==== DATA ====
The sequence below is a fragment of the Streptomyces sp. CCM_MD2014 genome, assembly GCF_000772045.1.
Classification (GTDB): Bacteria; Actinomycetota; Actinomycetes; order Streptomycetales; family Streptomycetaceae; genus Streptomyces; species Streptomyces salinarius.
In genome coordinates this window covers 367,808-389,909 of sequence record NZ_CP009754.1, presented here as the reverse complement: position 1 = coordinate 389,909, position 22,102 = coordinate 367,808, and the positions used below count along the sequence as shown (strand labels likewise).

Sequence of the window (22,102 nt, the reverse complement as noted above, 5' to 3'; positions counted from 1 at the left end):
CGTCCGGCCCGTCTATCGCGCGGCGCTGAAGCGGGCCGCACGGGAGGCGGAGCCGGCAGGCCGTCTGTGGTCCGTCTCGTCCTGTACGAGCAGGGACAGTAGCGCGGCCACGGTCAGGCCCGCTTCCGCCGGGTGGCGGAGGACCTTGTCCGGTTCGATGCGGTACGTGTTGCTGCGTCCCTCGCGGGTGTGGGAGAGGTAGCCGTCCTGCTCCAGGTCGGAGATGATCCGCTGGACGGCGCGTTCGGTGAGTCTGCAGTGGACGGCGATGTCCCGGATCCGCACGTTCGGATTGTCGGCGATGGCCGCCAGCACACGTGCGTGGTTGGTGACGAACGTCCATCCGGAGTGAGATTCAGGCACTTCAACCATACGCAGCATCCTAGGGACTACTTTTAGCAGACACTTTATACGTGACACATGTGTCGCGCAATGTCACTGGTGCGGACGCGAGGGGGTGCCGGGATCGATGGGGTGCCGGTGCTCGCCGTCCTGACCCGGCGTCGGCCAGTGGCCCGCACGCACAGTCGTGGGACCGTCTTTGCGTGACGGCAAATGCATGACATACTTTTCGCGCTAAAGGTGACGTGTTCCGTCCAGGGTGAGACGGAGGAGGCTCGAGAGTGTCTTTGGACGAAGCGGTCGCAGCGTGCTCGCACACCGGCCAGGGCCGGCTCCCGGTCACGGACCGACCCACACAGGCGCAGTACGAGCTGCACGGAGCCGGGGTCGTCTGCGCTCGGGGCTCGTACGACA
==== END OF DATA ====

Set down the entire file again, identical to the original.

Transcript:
The sequence below is a fragment of the Streptomyces sp. CCM_MD2014 genome, assembly GCF_000772045.1.
Classification (GTDB): Bacteria; Actinomycetota; Actinomycetes; order Streptomycetales; family Streptomycetaceae; genus Streptomyces; species Streptomyces salinarius.
In genome coordinates this window covers 367,808-389,909 of sequence record NZ_CP009754.1, presented here as the reverse complement: position 1 = coordinate 389,909, position 22,102 = coordinate 367,808, and the positions used below count along the sequence as shown (strand labels likewise).

Sequence of the window (22,102 nt, the reverse complement as noted above, 5' to 3'; positions counted from 1 at the left end):
CGTCCGGCCCGTCTATCGCGCGGCGCTGAAGCGGGCCGCACGGGAGGCGGAGCCGGCAGGCCGTCTGTGGTCCGTCTCGTCCTGTACGAGCAGGGACAGTAGCGCGGCCACGGTCAGGCCCGCTTCCGCCGGGTGGCGGAGGACCTTGTCCGGTTCGATGCGGTACGTGTTGCTGCGTCCCTCGCGGGTGTGGGAGAGGTAGCCGTCCTGCTCCAGGTCGGAGATGATCCGCTGGACGGCGCGTTCGGTGAGTCTGCAGTGGACGGCGATGTCCCGGATCCGCACGTTCGGATTGTCGGCGATGGCCGCCAGCACACGTGCGTGGTTGGTGACGAACGTCCATCCGGAGTGAGATTCAGGCACTTCAACCATACGCAGCATCCTAGGGACTACTTTTAGCAGACACTTTATACGTGACACATGTGTCGCGCAATGTCACTGGTGCGGACGCGAGGGGGTGCCGGGATCGATGGGGTGCCGGTGCTCGCCGTCCTGACCCGGCGTCGGCCAGTGGCCCGCACGCACAGTCGTGGGACCGTCTTTGCGTGACGGCAAATGCATGACATACTTTTCGCGCTAAAGGTGACGTGTTCCGTCCAGGGTGAGACGGAGGAGGCTCGAGAGTGTCTTTGGACGAAGCGGTCGCAGCGTGCTCGCACACCGGCCAGGGCCGGCTCCCGGTCACGGACCGACCCACACAGGCGCAGTACGAGCTGCACGGAGCCGGGGTCGTCTGCGCTCGGGGCTCGTACGACA